Golf in the UK vs. Golf in the USA

Winston Churchill once described America and England as “two nations divided by a common language.” It’s true; while the words are the same, some of the vocabulary is very different. Just ask anybody from Texas or Massachusetts what they thought when an English friend said, “I’m afraid I’ve rather got the hump” or admitted to being “quite chuffed about it.” These two Britishisms may sound like they have similar meanings, but trust me, they don’t.

Similarly, golf in the UK and US, while proceeding by generally the same rules and conventions, are, in some ways, rather different games. Admittedly, they are less so than in years past, when even the ball was a different size. Up until 1990, the ball approved for play by the Royal and Ancient Golf Club of St. Andrews (the R&A) weighed 1.62 ounces—the same as the American ball—but was smaller in diameter: 1.62 inches vs. 1.68 inches. You wouldn’t think that a difference of six hundredths of an inch would be noticeable, but many players strongly preferred the British ball when playing into a headwind and the American ball when the wind was at their backs. In 1974, the R&A ruled that in the National Open (the British Open, for our American readers), the American standard ball would be used, but as more and more players lobbied for consistency between the two continents, the R&A finally adopted the larger ball in 1990.

But the ball is far from the only difference. Those who have attended tournaments in the British Isles—or even watched them on television—can attest to the vast difference in course design between the UK and the US. Many British courses are “links style” courses. This specific type of course developed on the sandy, seaside locations that fostered the very beginnings of the game: The Old Course at St. Andrews, Muirfield, and Turnberry (names synonymous with golf history and legend). Links courses originated in beachside areas characterized by grass-grown dunes. In the earliest days, there was no earth-moving machinery, and sophisticated course design principles were still in the future. Bunkers had to be dug by hand, and they needed to be deep to keep the sand from being blown away by the stiff ocean breezes. Trees typically don’t grow in the sandy soil of a links course, and the topography tends to be bumpy and irregular, shaped more by nature than by humans. In the same way, greens had to be fashioned from the existing terrain.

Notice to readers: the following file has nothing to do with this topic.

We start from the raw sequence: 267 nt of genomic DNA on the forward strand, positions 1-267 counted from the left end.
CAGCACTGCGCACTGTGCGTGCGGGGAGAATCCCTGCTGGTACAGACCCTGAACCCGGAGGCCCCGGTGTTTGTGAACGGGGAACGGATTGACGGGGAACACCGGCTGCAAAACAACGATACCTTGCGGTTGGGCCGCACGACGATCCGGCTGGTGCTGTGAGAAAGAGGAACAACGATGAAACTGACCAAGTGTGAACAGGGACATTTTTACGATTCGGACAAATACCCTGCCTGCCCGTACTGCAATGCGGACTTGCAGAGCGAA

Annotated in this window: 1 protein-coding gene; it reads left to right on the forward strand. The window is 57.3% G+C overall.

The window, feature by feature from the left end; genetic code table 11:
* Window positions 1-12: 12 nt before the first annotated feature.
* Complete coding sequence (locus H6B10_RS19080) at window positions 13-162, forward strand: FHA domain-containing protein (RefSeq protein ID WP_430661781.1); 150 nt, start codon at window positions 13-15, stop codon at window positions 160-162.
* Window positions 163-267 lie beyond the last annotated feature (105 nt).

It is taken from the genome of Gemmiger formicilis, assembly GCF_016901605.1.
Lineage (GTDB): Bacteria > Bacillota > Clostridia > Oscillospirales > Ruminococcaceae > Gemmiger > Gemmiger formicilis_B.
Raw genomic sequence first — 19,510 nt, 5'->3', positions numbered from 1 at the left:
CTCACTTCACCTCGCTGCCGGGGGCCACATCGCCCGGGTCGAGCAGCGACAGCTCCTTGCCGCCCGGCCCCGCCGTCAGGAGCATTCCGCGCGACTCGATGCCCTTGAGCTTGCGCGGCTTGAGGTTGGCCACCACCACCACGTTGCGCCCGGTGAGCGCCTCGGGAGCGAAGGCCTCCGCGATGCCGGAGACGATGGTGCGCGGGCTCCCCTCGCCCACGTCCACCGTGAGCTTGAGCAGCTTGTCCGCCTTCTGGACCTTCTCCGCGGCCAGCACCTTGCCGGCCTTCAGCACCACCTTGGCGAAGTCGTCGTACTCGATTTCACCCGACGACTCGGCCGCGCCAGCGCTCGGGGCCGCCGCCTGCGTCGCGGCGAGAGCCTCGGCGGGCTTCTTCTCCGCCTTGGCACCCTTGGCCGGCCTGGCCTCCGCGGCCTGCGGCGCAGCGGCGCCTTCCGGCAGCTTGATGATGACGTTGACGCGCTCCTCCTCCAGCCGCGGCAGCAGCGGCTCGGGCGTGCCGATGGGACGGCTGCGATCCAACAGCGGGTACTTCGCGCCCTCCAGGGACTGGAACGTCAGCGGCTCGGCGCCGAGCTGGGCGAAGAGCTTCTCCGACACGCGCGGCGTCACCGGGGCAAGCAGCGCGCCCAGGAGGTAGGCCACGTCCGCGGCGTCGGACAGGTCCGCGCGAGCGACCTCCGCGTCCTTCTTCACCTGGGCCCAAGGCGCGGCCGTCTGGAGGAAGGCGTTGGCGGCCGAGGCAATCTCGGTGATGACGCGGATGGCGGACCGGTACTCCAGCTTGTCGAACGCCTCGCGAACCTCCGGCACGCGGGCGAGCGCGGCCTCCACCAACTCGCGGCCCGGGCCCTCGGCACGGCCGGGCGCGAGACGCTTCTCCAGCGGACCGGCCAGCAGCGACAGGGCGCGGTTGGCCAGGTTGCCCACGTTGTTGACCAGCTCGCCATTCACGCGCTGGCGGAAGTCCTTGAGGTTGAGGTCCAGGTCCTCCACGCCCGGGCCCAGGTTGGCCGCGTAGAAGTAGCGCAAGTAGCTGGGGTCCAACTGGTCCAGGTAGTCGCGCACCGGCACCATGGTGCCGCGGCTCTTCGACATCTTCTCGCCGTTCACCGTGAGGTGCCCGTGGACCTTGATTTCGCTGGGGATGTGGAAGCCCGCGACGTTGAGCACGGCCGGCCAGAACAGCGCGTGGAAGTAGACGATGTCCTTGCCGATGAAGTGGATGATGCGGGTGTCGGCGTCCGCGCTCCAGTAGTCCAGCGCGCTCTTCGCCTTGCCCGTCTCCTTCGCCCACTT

By contrast, most American courses (though not all) are what would be called “parkland” courses that include treelined fairways, bunkers of various sizes and shapes, undulating greens built on earthwork berms, and other constructed features. Parkland courses typically reward an aerial style of play in which golfers seek to “carry” their target: landing the ball in the area from which they hope to play the next shot.

Links courses, on the other hand, require more shots that stay low, out of the wind, and run along the ground toward their target. The “chip-and-run” game is a must for players who want to succeed on courses like those that typically host the British Open.

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